Marcel Duchamp

Female Fig Leaf

1950, cast 1961

On display at Tate Liverpool

Original title
Feuille de vigne femelle
Medium
Bronze
Dimensions
Object: 90 x 137 x 125 mm
Collection
Tate
Acquisition
Purchased with assistance from the National Lottery through the Heritage Lottery Fund 1997
Reference
T07279

Summary

In the 1950s Duchamp created a series of four small-scale 'erotic objects': Not a Shoe (1950, Jedermann Collection), Female Fig Leaf (1961 bronze cast, Tate Gallery T07279), Dart Object (1962 bronze cast, Tate Gallery T07280), and Wedge of Chastity (1963 bronze and dental plastic edition, Tate Gallery T07281). Not a Shoe is thought to be an early version of the wedge section in Wedge of Chastity. After Duchamp's death, these pieces were found to be connected with Etant donnés, or Given, the piece on which Duchamp worked in secret between 1946 and 1966 and which is now installed at the Philadelphia Museum of Art. Etant donnés can be seen as a three-dimensional realisation of the action alluded to in The Bride Stripped Bare by her Bachelors, Even (replica in Tate Gallery, T02011). Etant donnés consists of an elaborate erotic tableau of a female nude with legs spread, and is viewed through a peep-hole in a wooden door.

Female Fig Leaf is thought to be based on a mould of the exposed parts of the female figure in Etant donnés. In 1950 Duchamp made two plaster moulds of Female Fig Leaf, one of which he gave to the artist Man Ray as a gift when the latter left New York for Paris. From this mould Man Ray supervised in 1951 the making of ten examples in painted plaster. The Tate's version is one of ten unnumbered examples produced in bronze in 1961 by the Galerie Rive Droite, Paris.

The sculpture embodies several paradoxes: what might be a cast of female genitalia is a reverse imprint; and although an 'invasive' mould of the bride's sex, the piece is designated a 'fig leaf', a term conjuring associations of prudery and censorship. When the sculpture was reproduced on the cover of the first issue of Le Surréalisme, même in 1956, it was lit in such a way as to suggest a convex rather than a concave form.

Further reading:
Arturo Schwarz, The Complete Works of Marcel Duchamp, revised edition, New York 1997, I, pp.228, 238, II, pp.797 (1950 plaster reproduced), 866
Elizabeth Cowling (ed.), Surrealism and After: The Gabrielle Keiller Collection, exhibition catalogue, Scottish National Gallery of Modern Art, Edinburgh 1997, p.90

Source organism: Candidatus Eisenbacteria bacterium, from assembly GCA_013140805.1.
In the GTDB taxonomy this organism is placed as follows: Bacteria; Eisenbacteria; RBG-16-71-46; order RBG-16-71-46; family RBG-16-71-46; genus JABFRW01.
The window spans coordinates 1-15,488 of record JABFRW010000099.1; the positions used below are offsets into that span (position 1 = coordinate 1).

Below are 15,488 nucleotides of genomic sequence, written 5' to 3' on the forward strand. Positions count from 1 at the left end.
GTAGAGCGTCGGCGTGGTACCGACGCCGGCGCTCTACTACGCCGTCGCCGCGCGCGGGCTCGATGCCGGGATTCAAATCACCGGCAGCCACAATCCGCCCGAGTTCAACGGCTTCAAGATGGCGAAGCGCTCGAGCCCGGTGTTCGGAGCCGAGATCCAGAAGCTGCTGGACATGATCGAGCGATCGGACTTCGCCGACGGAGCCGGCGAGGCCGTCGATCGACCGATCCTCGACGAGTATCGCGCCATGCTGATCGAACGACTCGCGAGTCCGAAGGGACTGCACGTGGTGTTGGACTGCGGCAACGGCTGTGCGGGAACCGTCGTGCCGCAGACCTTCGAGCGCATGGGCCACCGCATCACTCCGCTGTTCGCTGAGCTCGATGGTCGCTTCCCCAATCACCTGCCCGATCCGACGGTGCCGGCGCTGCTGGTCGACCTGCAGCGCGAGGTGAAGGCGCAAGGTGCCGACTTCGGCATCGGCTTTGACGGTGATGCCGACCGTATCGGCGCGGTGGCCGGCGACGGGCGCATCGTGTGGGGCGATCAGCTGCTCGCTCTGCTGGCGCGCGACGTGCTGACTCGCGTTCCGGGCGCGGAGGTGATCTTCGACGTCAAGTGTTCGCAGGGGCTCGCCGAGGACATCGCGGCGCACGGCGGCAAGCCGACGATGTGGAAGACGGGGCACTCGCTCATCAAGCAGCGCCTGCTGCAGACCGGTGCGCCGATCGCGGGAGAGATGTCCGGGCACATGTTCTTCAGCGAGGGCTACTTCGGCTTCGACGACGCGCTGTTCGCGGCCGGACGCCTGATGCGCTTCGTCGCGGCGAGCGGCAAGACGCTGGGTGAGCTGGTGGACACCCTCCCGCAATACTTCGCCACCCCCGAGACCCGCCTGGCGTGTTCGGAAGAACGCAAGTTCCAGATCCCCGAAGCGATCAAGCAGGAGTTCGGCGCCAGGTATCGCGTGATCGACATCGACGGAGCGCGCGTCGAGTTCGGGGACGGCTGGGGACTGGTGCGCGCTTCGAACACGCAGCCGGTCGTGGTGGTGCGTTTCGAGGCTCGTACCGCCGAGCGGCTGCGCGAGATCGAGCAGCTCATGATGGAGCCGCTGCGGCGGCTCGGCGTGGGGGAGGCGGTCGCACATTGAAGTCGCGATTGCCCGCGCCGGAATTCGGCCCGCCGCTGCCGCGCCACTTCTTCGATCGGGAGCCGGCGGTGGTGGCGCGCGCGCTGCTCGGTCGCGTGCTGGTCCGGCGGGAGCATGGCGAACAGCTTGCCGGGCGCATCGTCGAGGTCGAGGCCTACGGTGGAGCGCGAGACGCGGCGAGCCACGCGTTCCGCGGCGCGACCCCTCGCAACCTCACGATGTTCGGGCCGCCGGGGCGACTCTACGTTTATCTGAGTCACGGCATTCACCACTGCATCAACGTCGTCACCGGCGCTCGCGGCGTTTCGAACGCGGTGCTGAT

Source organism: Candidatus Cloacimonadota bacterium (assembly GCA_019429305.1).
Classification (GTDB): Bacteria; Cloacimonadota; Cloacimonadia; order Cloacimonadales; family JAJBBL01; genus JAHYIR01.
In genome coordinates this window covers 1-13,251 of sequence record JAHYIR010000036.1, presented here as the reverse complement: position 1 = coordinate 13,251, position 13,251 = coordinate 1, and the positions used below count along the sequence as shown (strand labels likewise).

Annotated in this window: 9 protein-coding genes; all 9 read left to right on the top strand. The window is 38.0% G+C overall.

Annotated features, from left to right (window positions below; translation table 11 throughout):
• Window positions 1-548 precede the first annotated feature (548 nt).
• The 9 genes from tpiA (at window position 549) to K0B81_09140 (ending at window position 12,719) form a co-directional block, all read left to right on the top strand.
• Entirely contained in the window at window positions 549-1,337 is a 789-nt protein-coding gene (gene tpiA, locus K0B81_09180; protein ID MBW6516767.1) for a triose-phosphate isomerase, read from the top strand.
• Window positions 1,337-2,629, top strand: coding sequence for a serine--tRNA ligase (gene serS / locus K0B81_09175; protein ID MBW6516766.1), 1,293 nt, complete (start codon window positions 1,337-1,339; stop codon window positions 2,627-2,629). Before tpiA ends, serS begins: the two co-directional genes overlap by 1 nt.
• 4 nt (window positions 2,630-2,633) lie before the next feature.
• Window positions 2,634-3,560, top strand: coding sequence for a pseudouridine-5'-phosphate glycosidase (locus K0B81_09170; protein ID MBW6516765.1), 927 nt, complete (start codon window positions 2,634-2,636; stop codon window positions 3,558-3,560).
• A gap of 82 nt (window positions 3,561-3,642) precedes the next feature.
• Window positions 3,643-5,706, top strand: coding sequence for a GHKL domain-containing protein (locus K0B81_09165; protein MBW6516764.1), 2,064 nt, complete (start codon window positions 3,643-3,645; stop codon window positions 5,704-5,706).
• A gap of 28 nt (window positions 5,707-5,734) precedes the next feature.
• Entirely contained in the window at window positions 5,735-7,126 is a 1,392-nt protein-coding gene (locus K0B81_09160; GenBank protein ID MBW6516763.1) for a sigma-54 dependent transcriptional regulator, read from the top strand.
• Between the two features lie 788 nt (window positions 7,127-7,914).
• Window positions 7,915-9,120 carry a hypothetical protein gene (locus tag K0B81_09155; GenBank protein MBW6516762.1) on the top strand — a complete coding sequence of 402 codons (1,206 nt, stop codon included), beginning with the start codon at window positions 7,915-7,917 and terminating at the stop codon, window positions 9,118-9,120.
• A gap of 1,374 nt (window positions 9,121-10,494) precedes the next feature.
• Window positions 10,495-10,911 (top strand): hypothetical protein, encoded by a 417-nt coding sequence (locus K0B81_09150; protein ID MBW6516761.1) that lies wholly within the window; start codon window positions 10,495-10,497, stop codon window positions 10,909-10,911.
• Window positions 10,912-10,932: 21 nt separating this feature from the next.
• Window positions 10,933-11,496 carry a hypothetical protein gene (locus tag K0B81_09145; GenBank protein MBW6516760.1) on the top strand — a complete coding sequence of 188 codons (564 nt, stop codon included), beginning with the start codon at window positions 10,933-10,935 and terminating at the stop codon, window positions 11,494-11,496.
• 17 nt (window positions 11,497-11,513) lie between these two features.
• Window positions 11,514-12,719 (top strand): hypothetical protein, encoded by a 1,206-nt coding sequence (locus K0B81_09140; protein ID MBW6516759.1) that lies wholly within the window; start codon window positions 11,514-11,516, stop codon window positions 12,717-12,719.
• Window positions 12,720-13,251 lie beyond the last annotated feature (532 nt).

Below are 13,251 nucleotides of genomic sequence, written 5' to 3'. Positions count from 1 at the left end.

Terry Riggs
October 1997

Display caption

In the 1950s, Duchamp made a small number of moulded objects, based on the body’s sexual parts. They exemplify his fascination with sexual ambiguity. Female Fig Leaf was probably based on a mould of the sexual parts of the female mannequin in Duchamp's installation Etant Donnés(Given). The prudish title, Female Fig Leaf, is deliberately ironic. despite its phallic appearance and the fact that the French word ‘dard’ is slang for penis, could also derive from the cast of a vagina. It therefore embodies inside-outside, male-female dualities. Wedge of Chastity is the smallest of the three. The metal ‘wedge’ and the slit-form can also be seen as expressing the union of male and female shapes. Duchamp made the original version of the sculpture in 1954 as a wedding present for his second wife. It is reported that the couple kept it displayed on a bedside table and travelled with it, ‘like a wedding ring’.

Gallery label, August 2004

Technique and condition

A bronze cast with a pale brown patina. The colour is a result of the bronze having oxidized naturally through handling and exposure to air rather than an applied patina. The base of the cast is open and there are visible tooling marks made using files on the underside edge. The hollow interior has loose black investment in the crevices. There are small casting imperfections such as hairline cracks on the inside and outside of the cast.

Scratched with a tool directly into the back of the bronze are the inscriptions 'Marcel Duchamp', and below this 'Feuille de vegne femelle', followed by an indistinct date which probably reads 1951. A paper label is stuck inside the cast with the words 'opera 24, imballaggio CB' printed on it.

The sculpture is in good condition, and on acquisition required only light surface cleaning.

Sandra Deighton
October 1997

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